- - Tuesday, August 16, 2016

In thinking about Black Lives Matter, let’s start by admitting the obvious: There surely are some racially bigoted police officers in America. But no organization of human beings is perfect, because none of us is perfect. So how are we and our organizations to be judged: by those who act morally in caring about others and promoting their welfare, or by those who act immorally in harming others and holding them back? This is a vitally important question.

The Black Lives Matter proponents have answered it by looking for the bad in white police officers. They want to believe that white people are inherently racist and evil, and that all blacks are victims of America’s white-dominated society. But the facts keep getting in their way, because they couldn’t be more mistaken.

Our forebears fought a devastating and costly Civil War to rid our nation of slavery, powered by the Republican Party and an army overwhelmingly comprised of white soldiers. We then enacted the Civil War amendments to our Constitution to assure that slavery be forever eradicated, that blacks be treated equally under the law, and that black men have the right to vote. Again, it was white Americans who made this happen.

Over the next hundred years, to our nation’s shame, racial discrimination and segregation persisted in our schools, our public facilities, our transportation, and even our armed forces.

But in the 1960s, thanks to bipartisan legislation proportionally backed more by Republicans than Democrats, we ended institutionalized racial discrimination.

Interestingly, while blacks had been systemically disadvantaged as a group until then — meaning that they had to be better than whites to go as far in academia and commerce — the reality is that black students were fast closing the gap in terms of scholastic performance. Of course, it wasn’t right that they had to perform better to hope to do as well. The glass ceiling had to be shattered. But the reality that they could be competitive on the merits spoke volumes about the foolishness of white Americans in holding them back for so long.

Just imagine if, at that critical juncture in our history, we had told them how universal moral values and economic freedom combine to bring out the best in each of us, leading us to aspire to grow our individual talents to the utmost, so that we maximize both our value to others and the rewards we earn from pleasing them. Imagine, too, that we had conveyed how crucial it is to work hard to get the best education we can — developing our skills in reading, writing, numbers, logic and general knowledge — as the surest means to help us grow our value to others.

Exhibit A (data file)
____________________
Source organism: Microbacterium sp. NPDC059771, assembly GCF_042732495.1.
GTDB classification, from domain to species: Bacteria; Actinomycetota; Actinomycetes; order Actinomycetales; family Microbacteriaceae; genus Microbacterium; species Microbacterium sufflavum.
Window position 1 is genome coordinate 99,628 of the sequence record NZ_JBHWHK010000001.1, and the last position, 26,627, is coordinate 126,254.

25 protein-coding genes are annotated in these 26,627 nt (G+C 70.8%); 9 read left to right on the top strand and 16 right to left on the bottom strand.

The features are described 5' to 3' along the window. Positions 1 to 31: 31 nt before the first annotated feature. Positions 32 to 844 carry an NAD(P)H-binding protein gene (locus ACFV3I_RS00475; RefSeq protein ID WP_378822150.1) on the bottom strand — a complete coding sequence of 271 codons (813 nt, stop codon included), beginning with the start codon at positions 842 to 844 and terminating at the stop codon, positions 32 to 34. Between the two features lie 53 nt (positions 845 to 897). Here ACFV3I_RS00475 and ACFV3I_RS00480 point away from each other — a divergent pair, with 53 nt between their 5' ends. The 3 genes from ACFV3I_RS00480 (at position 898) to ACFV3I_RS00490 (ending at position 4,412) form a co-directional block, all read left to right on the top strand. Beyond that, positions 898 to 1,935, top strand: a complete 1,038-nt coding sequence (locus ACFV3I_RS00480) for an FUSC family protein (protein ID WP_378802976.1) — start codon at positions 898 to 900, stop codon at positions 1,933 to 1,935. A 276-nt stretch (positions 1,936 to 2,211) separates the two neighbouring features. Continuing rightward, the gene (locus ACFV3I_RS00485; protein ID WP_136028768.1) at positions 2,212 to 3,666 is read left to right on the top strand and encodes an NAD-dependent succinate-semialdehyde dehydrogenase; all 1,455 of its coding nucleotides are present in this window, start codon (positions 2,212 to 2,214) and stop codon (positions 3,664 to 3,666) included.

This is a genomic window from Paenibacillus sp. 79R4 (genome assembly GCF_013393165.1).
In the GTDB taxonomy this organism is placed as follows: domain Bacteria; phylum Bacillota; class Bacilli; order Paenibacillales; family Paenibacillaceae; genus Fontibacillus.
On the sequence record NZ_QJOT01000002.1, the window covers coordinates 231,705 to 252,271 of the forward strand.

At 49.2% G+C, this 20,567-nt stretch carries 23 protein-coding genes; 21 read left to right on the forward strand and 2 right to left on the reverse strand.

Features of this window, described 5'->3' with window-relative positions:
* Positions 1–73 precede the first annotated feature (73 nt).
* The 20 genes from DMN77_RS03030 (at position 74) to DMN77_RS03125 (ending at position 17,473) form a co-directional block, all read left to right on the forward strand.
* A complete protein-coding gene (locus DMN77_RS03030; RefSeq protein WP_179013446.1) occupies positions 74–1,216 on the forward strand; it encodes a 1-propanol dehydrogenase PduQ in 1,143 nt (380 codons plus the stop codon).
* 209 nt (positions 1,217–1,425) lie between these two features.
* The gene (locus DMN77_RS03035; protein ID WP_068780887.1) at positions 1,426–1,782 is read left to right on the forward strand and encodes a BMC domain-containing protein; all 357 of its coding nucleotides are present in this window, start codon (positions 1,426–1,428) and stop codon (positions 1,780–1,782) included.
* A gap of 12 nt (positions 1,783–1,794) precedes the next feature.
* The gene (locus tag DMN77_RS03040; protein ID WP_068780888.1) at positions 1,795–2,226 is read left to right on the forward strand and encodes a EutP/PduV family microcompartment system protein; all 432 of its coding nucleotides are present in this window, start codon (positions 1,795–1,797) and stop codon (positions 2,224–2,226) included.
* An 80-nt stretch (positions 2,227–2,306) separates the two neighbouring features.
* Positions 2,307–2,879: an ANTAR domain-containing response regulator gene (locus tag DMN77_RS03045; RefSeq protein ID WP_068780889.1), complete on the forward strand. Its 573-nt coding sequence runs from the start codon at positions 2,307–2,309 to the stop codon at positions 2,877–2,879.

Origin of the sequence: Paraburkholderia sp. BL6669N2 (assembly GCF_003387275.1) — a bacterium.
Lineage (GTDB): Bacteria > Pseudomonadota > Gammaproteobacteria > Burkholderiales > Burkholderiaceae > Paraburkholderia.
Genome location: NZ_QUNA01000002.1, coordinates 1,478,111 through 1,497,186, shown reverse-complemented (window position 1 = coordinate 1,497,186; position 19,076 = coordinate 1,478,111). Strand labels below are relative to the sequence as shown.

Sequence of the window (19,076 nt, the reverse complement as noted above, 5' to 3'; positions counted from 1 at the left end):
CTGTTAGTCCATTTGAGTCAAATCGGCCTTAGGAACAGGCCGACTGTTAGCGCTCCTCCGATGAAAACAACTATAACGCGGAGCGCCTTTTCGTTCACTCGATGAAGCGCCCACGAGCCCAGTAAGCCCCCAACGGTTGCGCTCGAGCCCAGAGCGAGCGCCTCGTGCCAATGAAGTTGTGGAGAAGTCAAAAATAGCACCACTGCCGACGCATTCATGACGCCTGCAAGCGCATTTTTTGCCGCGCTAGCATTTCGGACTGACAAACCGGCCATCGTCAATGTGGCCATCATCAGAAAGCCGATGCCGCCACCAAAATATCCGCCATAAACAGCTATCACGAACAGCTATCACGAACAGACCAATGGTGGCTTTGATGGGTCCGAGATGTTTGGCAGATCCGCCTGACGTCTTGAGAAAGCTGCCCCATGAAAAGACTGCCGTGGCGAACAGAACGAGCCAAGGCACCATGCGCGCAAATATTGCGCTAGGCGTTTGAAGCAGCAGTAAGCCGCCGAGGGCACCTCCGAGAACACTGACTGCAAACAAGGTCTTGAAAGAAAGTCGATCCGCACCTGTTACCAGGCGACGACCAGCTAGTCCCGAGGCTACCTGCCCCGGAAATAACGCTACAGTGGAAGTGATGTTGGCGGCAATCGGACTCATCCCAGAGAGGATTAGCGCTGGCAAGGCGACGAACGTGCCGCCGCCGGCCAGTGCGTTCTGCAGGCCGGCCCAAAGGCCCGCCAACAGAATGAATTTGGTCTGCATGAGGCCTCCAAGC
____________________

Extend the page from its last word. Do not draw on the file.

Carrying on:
Instead, thanks primarily to the liberals, America chose a radically different course for blacks: affirmative action, with its artificially lowered standards and expectations for black adults and their children. The liberal whites congratulated one another for how wonderful and caring they were. And they made a point of telling blacks that they owed everything to the Democratic Party, to garner their unswerving loyalty. Never mind the Democratic Party’s long history of holding blacks back, from its support for the South in the Civil War, to the enactment of Jim Crow laws, to the New Deal and its minimum wage laws that consistently cost blacks their jobs, to the support of the teachers unions in holding black children prisoners of our pathetic public schools.

So here we are, half a century later, and blacks are lagging behind at ever-worsening rates in our schools and businesses. What are the Black Lives Matter advocates shouting? That our police, being primarily white, are bigots. Yet the facts are that most crimes are committed by black men; that most of their crimes are directed against black persons; that police are sworn to protect us from all criminals, regardless of their color; and that every police force across the nation condemns racism. But never mind these facts, too. The shrill call is for us-versus-them mentality, incendiary as ever, designed to cleave us apart and — not coincidentally — to buy black support for the Democrats who have delivered this abominable status quo.

Black lives do matter — each and every one of them — as do the lives of all human beings. But until we learn to look past skin color and gender to judge each person by his or her inner moral character, and resolve to take the moral high road of caring enough to see the value in others, we’ll continue to be each others’ — and our own — worst enemies. That’s why the Black Lives Matter proponents now occupy the moral low ground. They are, in the parlance of psychologists, suffering from frustration-aggression syndrome writ large.

Yet hope springs eternal, so we should answer their accusations with kindness, patience and understanding. Who knows, if one day they change their attitudes and values, and choose to look forward to what we can be instead of backward to what we were, and further universal morality and freedom, one day they just may be the ones to lead us all to a better tomorrow.

• Blaine Winship is the author of “Moralnomics: The Moral Path to Prosperity” (Moralnomics Press, 2016).

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